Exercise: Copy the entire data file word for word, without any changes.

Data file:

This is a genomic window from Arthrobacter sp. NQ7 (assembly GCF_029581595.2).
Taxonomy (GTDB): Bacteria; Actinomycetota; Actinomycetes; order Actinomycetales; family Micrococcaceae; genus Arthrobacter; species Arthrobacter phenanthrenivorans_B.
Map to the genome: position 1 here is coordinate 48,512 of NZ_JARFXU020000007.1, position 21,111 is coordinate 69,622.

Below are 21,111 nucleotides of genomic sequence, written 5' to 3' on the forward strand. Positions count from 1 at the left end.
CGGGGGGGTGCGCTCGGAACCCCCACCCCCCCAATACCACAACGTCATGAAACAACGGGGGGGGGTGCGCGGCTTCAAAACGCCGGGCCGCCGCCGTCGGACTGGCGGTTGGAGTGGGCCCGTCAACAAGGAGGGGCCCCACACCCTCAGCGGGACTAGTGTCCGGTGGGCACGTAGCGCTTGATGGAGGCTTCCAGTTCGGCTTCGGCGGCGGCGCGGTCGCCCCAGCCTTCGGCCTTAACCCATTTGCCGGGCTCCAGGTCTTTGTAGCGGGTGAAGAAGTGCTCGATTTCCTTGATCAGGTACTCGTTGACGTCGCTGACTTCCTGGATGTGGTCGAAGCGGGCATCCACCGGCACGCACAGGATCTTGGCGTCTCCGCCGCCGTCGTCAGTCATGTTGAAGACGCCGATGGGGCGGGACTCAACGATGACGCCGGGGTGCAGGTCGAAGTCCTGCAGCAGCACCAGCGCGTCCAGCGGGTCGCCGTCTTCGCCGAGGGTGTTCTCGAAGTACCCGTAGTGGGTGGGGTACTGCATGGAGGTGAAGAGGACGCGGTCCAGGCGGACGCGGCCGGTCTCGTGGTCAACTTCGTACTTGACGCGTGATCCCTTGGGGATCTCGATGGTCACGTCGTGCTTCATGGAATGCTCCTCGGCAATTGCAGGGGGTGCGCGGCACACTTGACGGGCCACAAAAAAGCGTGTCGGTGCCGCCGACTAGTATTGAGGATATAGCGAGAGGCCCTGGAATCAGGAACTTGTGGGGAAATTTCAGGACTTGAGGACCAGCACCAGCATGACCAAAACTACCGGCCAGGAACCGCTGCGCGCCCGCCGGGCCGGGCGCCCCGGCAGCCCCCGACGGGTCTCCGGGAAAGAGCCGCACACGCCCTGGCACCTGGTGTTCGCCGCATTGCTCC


This is a genomic window from Arthrobacter sp. NQ7 (assembly GCF_029581595.2).
Taxonomy (GTDB): Bacteria; Actinomycetota; Actinomycetes; order Actinomycetales; family Micrococcaceae; genus Arthrobacter; species Arthrobacter phenanthrenivorans_B.
Map to the genome: position 1 here is coordinate 48,512 of NZ_JARFXU020000007.1, position 21,111 is coordinate 69,622.

Below are 21,111 nucleotides of genomic sequence, written 5' to 3' on the forward strand. Positions count from 1 at the left end.
CGGGGGGGTGCGCTCGGAACCCCCACCCCCCCAATACCACAACGTCATGAAACAACGGGGGGGGGTGCGCGGCTTCAAAACGCCGGGCCGCCGCCGTCGGACTGGCGGTTGGAGTGGGCCCGTCAACAAGGAGGGGCCCCACACCCTCAGCGGGACTAGTGTCCGGTGGGCACGTAGCGCTTGATGGAGGCTTCCAGTTCGGCTTCGGCGGCGGCGCGGTCGCCCCAGCCTTCGGCCTTAACCCATTTGCCGGGCTCCAGGTCTTTGTAGCGGGTGAAGAAGTGCTCGATTTCCTTGATCAGGTACTCGTTGACGTCGCTGACTTCCTGGATGTGGTCGAAGCGGGCATCCACCGGCACGCACAGGATCTTGGCGTCTCCGCCGCCGTCGTCAGTCATGTTGAAGACGCCGATGGGGCGGGACTCAACGATGACGCCGGGGTGCAGGTCGAAGTCCTGCAGCAGCACCAGCGCGTCCAGCGGGTCGCCGTCTTCGCCGAGGGTGTTCTCGAAGTACCCGTAGTGGGTGGGGTACTGCATGGAGGTGAAGAGGACGCGGTCCAGGCGGACGCGGCCGGTCTCGTGGTCAACTTCGTACTTGACGCGTGATCCCTTGGGGATCTCGATGGTCACGTCGTGCTTCATGGAATGCTCCTCGGCAATTGCAGGGGGTGCGCGGCACACTTGACGGGCCACAAAAAAGCGTGTCGGTGCCGCCGACTAGTATTGAGGATATAGCGAGAGGCCCTGGAATCAGGAACTTGTGGGGAAATTTCAGGACTTGAGGACCAGCACCAGCATGACCAAAACTACCGGCCAGGAACCGCTGCGCGCCCGCCGGGCCGGGCGCCCCGGCAGCCCCCGACGGGTCTCCGGGAAAGAGCCGCACACGCCCTGGCACCTGGTGTTCGCCGCATTGCTCC